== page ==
Saving Land, Saving History
A mini-documentary series highlighting the ties between land preservation and local history.
East Haddam Land Trust and East Haddam Historical Society joined forces to develop a series of mini-documentaries and a museum display illustrating how land preservation often preserves local history. Local award-winning producer/director Ken Simon created three mini-documentaries from historical photo archives, current video takes, and the knowledge of local historians and conservationists recounting how the land and rivers fit into the life of Moodus and East Haddam during the 1700s and 1800s. Two additional videos highlight the history of East Haddam Land Trust and the East Haddam Historical Society.
Please join our mission to SAVE LAND and HISTORY by becoming a member.
East Haddam Land Trust History
Learn how East Haddam Land Trust came to be. In our 40 years of existence, we collaborated with the Town of East Haddam, other local land trusts, and regional, state, and national conservation groups to protect some of East Haddam’s beautiful woodlands and waterways, and preserve some of the Town’s historic sites.
Since 1979, when our founders commenced this journey, East Haddam Land Trust worked with membership donations, land donations, hours and hours of volunteer labor, and regional, state, and federal grants to preserve and protect land in perpetuity for the public interest.
This mini-documentary honors:
our founders - Anita Ballek, Alan Birmingham, Martha Tonucci, Stephen Gephard, Richard H. Goodwin, Art Merrow, Judith L. Nicholas, Peggy Wilson, and Frank Wolcott.
the many individuals who volunteered as Board members and officers.
the volunteers who help maintain our preserves and help with events and programs.
those who so generously donated, or placed conservation easements on, their beloved land for the benefit of future generations of people and wildlife.
and, importantly, our members and donors who continue to allow East Haddam Land Trust to carry out its mission.
With your help - our current members, donors, and volunteers - this journey will continue.
The Bernstein Preserve
Feel the power of an 80-foot waterfall as it drowns out the sounds of the modern world. Imagine the mill workers who constructed the Falls and Atlantic Mills and made twine and duck cloth there.
Though the mill buildings succumbed to fires, other structures remain. A rusted turbine, stonework, and headraces, tailraces, and a sluiceway that once directed water to and from the mills.
The Falls and Atlantic mills were the first two of a dozen water-powered mills that operated along the Moodus River from the 1820s through the 1930s.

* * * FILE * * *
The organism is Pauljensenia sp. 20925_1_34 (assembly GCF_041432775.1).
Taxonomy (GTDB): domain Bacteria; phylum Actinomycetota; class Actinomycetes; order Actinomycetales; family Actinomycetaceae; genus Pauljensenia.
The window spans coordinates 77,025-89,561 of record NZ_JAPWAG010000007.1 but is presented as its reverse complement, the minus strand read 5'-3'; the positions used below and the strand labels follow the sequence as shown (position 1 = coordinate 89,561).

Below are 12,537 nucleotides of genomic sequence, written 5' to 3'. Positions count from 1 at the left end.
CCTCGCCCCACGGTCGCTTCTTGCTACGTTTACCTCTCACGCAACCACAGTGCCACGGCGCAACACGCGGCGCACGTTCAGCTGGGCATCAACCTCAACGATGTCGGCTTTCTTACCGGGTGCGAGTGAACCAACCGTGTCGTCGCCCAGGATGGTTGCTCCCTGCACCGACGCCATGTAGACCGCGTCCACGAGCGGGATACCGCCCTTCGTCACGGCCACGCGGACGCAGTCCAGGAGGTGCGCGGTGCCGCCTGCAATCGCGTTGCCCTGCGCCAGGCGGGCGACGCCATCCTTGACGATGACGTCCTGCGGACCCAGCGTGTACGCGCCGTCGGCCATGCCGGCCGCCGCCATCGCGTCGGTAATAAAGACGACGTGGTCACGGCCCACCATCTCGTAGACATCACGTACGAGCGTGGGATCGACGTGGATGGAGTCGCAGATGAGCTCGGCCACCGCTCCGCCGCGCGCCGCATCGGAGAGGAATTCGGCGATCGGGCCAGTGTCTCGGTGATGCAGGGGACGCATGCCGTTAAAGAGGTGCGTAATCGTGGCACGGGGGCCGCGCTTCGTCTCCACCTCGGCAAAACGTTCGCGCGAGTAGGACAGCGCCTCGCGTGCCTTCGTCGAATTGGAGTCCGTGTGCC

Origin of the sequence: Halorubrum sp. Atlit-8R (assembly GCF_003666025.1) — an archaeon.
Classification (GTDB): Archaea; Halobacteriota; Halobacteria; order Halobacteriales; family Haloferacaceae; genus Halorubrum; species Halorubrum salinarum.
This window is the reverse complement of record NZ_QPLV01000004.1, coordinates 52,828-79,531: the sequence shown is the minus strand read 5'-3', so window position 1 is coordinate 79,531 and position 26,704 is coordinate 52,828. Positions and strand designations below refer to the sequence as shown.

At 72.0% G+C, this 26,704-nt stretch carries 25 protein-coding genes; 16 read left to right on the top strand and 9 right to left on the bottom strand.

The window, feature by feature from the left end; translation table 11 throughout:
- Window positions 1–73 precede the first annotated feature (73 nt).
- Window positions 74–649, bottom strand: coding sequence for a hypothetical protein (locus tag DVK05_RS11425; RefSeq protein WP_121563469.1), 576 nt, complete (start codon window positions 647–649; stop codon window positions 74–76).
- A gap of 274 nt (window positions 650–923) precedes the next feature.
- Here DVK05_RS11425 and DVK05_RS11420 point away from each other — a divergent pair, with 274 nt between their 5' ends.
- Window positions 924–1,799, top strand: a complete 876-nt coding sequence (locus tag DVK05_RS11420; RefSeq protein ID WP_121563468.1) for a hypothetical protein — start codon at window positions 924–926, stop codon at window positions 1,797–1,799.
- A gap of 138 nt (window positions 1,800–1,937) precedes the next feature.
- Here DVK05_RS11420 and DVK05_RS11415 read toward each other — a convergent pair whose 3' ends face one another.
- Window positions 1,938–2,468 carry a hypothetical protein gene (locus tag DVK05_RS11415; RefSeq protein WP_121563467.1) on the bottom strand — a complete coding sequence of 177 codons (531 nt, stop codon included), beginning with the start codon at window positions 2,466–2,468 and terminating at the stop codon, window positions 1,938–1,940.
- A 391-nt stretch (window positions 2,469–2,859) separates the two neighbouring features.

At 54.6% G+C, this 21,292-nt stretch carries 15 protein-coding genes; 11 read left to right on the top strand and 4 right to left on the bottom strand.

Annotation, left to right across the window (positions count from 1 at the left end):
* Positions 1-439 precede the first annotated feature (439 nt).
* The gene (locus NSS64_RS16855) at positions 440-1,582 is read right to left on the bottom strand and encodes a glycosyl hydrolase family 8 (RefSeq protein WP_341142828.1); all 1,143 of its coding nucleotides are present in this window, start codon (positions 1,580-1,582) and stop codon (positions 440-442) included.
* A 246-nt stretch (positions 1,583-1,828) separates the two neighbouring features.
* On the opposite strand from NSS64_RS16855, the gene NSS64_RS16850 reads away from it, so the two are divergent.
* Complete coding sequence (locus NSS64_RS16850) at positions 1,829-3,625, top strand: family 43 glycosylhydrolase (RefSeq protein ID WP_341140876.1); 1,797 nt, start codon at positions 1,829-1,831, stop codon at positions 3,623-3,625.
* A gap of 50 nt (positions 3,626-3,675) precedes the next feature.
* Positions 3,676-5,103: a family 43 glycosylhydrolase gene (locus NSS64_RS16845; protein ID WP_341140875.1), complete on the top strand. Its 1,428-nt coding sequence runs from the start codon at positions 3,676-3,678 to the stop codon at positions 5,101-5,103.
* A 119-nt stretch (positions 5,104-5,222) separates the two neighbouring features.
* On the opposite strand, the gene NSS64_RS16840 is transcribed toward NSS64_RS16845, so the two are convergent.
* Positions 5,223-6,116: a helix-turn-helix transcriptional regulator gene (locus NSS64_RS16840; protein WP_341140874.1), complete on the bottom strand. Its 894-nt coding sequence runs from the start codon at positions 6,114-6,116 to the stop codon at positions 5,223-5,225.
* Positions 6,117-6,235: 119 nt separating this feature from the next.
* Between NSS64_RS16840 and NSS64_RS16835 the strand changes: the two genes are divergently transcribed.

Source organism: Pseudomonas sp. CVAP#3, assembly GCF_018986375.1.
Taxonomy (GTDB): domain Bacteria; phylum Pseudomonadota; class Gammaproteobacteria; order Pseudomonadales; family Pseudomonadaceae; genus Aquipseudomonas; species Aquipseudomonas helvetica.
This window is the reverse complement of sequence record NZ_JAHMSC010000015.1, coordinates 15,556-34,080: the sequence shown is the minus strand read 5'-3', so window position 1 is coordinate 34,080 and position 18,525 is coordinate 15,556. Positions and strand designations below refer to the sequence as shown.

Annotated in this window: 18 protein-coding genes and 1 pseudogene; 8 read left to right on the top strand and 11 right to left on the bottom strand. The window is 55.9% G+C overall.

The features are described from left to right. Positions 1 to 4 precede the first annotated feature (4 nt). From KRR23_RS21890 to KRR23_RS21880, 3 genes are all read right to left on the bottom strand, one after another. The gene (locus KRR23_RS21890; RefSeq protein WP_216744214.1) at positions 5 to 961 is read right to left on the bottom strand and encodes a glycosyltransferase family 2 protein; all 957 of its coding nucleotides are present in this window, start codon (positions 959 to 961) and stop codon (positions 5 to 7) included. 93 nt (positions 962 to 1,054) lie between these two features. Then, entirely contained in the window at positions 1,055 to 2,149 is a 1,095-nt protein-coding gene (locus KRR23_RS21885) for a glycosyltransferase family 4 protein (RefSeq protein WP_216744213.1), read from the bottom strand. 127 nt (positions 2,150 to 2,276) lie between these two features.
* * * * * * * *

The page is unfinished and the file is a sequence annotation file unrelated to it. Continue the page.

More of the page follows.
The current paths at this 36-acre preserve pass through stands of ancient horsetail plants and quiet woods, and along a peaceful millpond.
Patrell Preserve/Chapal Farm
Walk atop eskers and around kettle ponds left by ancient glaciers and enjoy the sound of the Eightmile River from a 75-foot long footbridge. The footbridge connects the Patrell and Chapel Farm portions of this 109-acre preserve.
The preserve protects 3000 feet along the Eightmile River, a nationally-recognized Wild and Scenic Waterway. As part of the Lyme Forest Block Important Bird Area, this is a fantastic spot to observe migratory and overwintering birds.
The Chapal Farm section marks one end of the Goodwin Trail - a 14-mile hiking trail through deep woods, fields, and wetlands.
Hammond Mill Preserve
Here you can touch remnants of a built-by-hand dam and stroll along the headrace that directed water from the Eightmile River to two former mill sites. Imagine workers, 150-200 years ago, trudging each boulder and stone to the dam site that once powered a grist mill, a sawmill, a fulling mill, a blacksmith shop, and a flaxseed oil press into the early 1800s.
Early in the 1900s, Edward C. Hammond took over and refurbished the dam and millpond and used the site as a Boy Scout survival skills training camp.
Today the Preserve protects plant and animal life as part of the federally designated Eightmile River Wild and Scenic Watershed, one of only two such watersheds in Connecticut.
The Saving Land, Saving History Project
This project a collaboration between the East Haddam Historical Society and East Haddam Land Trust commemorates the Land Trust's 40th year as a land conservation organization,
The East Haddam Historical Society Museum, at 264 Town Street in East Haddam, developed a “Saving Land, Saving History” exhibit to complement the mini-documentaries shared here. The exhibit highlights some of the Land Trust's preserves and East Haddam's rivers and historic sites. The mini-documentaries are available through the Historical Society and Land Trust websites. We hope the mini-documentaries will enrich your visits to the Land Trust preserves, strengthen your understanding of the history of East Haddam, and increase your appreciation of the natural resources of the Eightmile River Wild and Scenic Watershed.
The “Saving Land, Saving History” project was supported by generous grants from Connecticut Humanities and the Eightmile River Wild and Scenic Watershed Coordinating Committee.
The project was further supported by East Haddam Historical Society and East Haddam Land Trust, two volunteer non-profit groups working to preserve the history and the natural spaces of East Haddam. Both groups greatly appreciate the work of Ken Simon and his collaborators as well as the many local residents who shared their knowledge to bring this project to life.